Digital Journalism: a New Storytelling

The Storyology 2015 conference saw leaders in the field spilling the beans on the who, why and what of digital journalism.

Emotional connection, community, engagement – three terms that struck me as the most powerful during this year's Storyology, which is run by the Walkley Foundation.

Some might argue these important parts of the fabric of humanity and storytelling are exactly what are being lost in the digital age.

To the contrary.

As print continues its transition to digital, the two-way conversation that is becoming part and parcel of digital journalism will foster a much deeper sense of community between journalists and the public, and also among diverse components of the wider community that might otherwise never have connected.

Particularly via the always-at-the-ready mobile, and the digital natives who wield it, digital journalism also provides a live, up-to-the-second engagement where journalists must be ever mindful of directly addressing their audience and fostering a conversation.

And then there's the multitude of new tools available to digital journalism – particularly the platforms through which it is accessed – that are opening up the potential for a much deeper emotional connection than has ever been possible.

But won't somebody please think of the words!!!

Words, words, words ... the mainstay of traditional journalism. They're what the craft is about, right? Words and the crafting of story – the foundation and walls that house the narrative, and the window the readers use to peer into it. With the builder, the journalist, carefully constructing the dwelling so that the reader gets the most from the telling of the story; and the subeditor somewhere behind the scenes, trimming, cleaning up and prepping the story before it hits the audience's eyeballs.

And yet with so much more at our disposal now as storytellers, particularly those in the digital journalism space, what does it mean for words?

Image has, of course, also been such a huge part of telling story, and sometimes is the story where words can't express it. The thing that struck me at Storyology was that the huge range of media represented – from Mashable to NewsCorp, Junkee to Twitter – seemed to be pushing away from words towards the visual in digital journalism. A narrative is still of utmost importance, as is emotionally engaging the reader, but so many of the media, new and old, and the platforms to which they are relinquishing their gatekeeper roles, are now focusing on image, particularly video.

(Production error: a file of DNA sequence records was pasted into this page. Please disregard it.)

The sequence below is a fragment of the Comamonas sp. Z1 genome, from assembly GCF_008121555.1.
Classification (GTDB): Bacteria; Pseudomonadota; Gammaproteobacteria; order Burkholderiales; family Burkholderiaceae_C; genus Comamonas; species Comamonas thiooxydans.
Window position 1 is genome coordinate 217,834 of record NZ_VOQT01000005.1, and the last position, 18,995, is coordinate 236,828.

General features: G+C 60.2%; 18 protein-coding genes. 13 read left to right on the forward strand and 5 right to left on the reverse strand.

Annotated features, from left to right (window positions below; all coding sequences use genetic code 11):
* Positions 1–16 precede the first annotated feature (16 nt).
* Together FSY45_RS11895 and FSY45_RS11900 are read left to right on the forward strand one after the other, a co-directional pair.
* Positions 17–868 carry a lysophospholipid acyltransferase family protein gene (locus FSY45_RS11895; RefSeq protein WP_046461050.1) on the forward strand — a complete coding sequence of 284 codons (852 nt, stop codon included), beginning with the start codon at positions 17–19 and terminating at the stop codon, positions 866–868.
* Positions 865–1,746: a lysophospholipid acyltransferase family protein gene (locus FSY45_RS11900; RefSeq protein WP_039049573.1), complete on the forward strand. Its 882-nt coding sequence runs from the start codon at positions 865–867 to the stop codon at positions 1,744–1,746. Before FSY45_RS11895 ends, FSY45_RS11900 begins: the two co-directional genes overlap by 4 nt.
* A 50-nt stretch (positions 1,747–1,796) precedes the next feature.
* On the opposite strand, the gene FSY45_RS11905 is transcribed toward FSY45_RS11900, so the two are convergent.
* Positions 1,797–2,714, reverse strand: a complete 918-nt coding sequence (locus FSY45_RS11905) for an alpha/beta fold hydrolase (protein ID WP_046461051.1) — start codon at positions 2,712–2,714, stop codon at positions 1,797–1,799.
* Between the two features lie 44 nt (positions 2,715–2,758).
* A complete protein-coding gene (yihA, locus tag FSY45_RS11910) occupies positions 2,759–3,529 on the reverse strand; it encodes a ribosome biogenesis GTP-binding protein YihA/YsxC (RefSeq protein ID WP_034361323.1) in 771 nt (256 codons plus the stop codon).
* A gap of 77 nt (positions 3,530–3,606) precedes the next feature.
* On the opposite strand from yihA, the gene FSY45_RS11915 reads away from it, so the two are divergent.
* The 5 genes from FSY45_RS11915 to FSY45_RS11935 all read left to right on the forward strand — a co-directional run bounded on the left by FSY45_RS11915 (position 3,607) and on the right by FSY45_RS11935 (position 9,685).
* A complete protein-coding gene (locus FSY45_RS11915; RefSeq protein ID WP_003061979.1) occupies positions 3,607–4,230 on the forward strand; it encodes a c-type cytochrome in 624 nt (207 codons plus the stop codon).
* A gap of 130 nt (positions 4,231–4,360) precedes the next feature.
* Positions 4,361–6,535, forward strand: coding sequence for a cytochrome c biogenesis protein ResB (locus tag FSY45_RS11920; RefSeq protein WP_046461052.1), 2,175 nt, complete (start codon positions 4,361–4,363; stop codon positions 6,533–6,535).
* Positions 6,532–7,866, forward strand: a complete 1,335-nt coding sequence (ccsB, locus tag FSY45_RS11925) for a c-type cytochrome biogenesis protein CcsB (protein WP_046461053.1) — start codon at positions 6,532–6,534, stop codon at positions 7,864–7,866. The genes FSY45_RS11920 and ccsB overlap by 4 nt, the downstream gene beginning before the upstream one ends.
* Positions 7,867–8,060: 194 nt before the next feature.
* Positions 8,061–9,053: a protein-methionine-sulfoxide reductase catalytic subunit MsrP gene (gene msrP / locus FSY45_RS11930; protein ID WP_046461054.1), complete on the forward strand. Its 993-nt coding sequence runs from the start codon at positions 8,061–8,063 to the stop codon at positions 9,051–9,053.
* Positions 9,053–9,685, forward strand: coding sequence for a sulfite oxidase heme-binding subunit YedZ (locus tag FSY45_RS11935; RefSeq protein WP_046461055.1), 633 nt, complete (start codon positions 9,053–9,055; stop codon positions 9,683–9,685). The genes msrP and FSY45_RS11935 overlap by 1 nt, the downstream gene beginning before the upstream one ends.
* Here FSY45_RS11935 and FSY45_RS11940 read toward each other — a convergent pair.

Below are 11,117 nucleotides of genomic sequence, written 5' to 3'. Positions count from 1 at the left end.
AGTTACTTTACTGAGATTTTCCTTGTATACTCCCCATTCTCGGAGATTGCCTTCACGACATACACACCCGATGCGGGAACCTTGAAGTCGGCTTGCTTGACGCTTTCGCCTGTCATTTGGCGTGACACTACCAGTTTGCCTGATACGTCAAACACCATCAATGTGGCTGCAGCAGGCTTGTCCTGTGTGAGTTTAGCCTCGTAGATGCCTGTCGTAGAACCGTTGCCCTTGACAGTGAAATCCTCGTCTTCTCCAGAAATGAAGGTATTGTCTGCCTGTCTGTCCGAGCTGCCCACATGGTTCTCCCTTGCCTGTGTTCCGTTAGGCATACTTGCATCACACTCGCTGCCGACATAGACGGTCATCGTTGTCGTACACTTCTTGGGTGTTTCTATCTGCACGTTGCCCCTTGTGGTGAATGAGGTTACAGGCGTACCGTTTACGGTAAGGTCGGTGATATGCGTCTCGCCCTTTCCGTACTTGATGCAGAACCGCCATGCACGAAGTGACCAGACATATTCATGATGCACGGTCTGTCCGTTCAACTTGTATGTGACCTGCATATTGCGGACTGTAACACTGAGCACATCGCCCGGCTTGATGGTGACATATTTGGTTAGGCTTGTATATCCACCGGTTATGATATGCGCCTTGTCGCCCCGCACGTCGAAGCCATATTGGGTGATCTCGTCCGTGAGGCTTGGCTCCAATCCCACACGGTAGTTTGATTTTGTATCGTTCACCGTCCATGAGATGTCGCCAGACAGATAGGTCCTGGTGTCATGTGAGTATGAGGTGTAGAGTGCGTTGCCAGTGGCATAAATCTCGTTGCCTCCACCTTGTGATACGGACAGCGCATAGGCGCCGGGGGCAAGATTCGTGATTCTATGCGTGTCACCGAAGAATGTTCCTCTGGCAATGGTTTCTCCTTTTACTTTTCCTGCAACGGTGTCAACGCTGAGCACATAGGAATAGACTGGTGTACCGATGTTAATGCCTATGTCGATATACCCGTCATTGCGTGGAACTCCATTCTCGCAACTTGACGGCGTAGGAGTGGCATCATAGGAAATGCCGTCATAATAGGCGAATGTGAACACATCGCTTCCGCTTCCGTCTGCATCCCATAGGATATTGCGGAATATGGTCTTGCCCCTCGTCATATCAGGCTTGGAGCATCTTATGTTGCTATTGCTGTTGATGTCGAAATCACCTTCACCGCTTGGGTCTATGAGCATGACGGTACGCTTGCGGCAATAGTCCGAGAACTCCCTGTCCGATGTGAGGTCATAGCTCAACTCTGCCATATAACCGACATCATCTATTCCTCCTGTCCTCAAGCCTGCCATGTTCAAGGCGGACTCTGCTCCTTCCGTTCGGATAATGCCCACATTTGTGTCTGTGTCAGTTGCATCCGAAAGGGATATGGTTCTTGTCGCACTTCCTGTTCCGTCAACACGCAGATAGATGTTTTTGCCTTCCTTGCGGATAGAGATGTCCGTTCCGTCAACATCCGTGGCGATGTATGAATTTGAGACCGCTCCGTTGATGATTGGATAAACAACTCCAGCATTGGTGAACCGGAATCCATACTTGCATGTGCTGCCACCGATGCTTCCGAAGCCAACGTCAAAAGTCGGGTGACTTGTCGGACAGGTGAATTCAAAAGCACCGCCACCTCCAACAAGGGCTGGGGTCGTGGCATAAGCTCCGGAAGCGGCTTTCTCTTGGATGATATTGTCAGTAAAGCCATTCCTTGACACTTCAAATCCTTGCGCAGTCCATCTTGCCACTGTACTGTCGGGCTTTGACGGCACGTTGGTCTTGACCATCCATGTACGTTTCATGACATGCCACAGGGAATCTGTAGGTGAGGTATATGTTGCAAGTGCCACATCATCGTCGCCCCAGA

Partnered to this is, of course, the dreaded word that meant little or nothing to heritage/legacy media but means everything to digital journalism and new media: data.

Data and analytics were the other massive takeaway from Storyology, and needing to see them as an essential aspect of the craft. Digging your head in the sand and pretending they don't matter is a road to oblivion.

Intrinsically linked to data is the 's' word – and probably the most crucial aspect of new media: sharing.

What all this seems to point to is that the power dynamic has changed – that the audience is now in control. That new and old media must listen to their diverse audience for what it wants – and, let's face it, it wants a lot!

It wants Snapchat and Instagram, Facebook and Twitter.

Youtube and Pinterest, Tumblr and LinkedIn.

It wants a conversation and a chance to contribute.

The audience wants to be a part of the story, not just the recipient of it, helping tell the story when it can.

The digital journalism landscape continues to shift under the feet of the professionals who have stuck with it, or the newbies who have rushed to plant themselves on it, even as it squirms and shifts beneath them, trying to become something new again.

It's an exciting time – a challenging time.

It's the great age of digital disruption that is going to continue to sweep through the journalism profession, and so many others.

Yet, it is still a time where words matter ... story still matters ... and the storytellers matter.

The new landscape is a place where the storytellers now walk among us ...

Paul Bugeja
Communications Officer